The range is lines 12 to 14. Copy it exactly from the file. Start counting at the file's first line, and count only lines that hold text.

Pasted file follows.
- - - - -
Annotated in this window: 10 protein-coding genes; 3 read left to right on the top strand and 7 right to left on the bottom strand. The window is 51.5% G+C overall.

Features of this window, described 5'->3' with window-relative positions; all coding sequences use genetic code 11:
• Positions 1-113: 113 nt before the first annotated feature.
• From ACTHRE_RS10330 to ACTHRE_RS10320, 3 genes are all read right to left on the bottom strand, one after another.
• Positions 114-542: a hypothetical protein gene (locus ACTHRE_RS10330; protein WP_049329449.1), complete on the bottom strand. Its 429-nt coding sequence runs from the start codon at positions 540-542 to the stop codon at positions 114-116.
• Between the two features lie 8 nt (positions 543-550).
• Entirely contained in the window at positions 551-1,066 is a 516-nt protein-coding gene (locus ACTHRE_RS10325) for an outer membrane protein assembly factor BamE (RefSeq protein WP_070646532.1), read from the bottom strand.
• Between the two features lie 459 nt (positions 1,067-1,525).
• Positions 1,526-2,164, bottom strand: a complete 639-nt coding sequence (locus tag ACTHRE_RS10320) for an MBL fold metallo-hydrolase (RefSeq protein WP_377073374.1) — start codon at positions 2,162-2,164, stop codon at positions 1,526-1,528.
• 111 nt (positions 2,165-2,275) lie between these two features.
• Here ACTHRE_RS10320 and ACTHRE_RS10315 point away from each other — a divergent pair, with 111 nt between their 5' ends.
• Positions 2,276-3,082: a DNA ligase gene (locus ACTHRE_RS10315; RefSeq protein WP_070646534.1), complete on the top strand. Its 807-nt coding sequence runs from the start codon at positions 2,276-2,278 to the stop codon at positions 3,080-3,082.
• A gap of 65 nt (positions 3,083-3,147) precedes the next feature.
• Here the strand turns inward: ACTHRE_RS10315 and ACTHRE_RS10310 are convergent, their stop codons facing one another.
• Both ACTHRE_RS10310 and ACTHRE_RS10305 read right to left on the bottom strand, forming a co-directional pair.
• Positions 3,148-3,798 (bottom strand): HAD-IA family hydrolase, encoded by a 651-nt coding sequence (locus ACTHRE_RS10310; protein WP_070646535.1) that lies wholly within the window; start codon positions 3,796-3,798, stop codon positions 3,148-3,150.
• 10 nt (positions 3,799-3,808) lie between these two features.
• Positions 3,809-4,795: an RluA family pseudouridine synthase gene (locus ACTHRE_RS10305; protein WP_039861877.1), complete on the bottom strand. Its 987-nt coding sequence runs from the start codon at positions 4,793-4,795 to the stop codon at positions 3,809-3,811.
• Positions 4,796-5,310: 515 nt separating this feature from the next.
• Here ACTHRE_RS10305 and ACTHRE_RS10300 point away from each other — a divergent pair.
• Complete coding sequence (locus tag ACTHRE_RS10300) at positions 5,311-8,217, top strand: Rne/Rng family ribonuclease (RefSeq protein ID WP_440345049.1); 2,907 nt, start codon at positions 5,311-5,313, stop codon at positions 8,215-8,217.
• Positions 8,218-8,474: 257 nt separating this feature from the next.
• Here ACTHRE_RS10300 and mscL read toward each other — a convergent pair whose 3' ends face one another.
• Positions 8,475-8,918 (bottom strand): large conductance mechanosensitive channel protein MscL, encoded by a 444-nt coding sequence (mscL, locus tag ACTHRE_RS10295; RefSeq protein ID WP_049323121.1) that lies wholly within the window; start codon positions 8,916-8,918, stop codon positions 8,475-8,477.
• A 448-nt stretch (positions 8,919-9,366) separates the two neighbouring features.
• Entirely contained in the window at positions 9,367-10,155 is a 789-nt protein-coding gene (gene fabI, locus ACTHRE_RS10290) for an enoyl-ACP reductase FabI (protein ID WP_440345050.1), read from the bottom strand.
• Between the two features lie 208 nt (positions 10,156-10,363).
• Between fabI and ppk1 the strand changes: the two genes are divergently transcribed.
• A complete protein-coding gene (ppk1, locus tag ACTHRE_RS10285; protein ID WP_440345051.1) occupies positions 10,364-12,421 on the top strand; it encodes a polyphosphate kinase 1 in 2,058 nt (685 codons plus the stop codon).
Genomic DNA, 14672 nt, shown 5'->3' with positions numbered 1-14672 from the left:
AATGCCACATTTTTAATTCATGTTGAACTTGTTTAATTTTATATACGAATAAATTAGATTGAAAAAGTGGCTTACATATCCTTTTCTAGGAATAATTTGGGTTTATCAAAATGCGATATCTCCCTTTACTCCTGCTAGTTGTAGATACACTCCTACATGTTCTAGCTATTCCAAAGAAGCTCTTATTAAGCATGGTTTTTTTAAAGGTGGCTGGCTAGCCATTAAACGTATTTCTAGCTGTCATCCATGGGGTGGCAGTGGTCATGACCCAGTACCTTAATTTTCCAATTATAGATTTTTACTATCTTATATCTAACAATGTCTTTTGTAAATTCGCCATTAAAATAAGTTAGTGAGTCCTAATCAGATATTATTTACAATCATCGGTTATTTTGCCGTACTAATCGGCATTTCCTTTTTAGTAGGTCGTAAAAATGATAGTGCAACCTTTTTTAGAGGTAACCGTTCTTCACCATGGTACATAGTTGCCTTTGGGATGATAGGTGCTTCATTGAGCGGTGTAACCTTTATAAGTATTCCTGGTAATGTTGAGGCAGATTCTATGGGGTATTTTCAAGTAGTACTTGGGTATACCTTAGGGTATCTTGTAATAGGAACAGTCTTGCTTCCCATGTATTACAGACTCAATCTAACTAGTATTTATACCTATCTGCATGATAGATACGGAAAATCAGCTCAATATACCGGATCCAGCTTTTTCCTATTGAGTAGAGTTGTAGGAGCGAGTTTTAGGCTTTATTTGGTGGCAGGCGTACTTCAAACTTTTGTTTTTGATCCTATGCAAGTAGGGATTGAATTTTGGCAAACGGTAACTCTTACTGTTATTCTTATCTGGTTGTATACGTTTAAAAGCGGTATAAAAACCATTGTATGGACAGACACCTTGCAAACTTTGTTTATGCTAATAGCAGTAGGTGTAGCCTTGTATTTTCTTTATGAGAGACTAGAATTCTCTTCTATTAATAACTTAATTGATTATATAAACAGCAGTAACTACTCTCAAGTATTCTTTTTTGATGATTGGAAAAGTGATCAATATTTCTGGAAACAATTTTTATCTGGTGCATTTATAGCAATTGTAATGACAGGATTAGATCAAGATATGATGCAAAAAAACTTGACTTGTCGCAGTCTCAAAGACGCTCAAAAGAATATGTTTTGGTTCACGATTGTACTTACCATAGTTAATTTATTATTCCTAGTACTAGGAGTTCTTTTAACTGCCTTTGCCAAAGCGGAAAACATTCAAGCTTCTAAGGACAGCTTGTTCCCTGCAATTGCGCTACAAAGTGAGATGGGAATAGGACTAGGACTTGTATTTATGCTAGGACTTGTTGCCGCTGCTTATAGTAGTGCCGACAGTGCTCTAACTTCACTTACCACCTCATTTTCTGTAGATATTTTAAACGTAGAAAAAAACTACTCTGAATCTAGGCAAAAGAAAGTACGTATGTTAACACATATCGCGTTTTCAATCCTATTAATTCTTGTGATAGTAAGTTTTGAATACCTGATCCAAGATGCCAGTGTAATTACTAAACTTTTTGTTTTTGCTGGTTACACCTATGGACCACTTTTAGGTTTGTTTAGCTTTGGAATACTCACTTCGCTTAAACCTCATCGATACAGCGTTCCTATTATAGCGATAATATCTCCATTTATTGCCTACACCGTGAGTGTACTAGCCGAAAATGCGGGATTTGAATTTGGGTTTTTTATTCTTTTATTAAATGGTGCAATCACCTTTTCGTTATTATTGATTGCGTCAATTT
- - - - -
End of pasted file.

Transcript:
• Positions 2,276-3,082: a DNA ligase gene (locus ACTHRE_RS10315; RefSeq protein WP_070646534.1), complete on the top strand. Its 807-nt coding sequence runs from the start codon at positions 2,276-2,278 to the stop codon at positions 3,080-3,082.
• A gap of 65 nt (positions 3,083-3,147) precedes the next feature.
• Here the strand turns inward: ACTHRE_RS10315 and ACTHRE_RS10310 are convergent, their stop codons facing one another.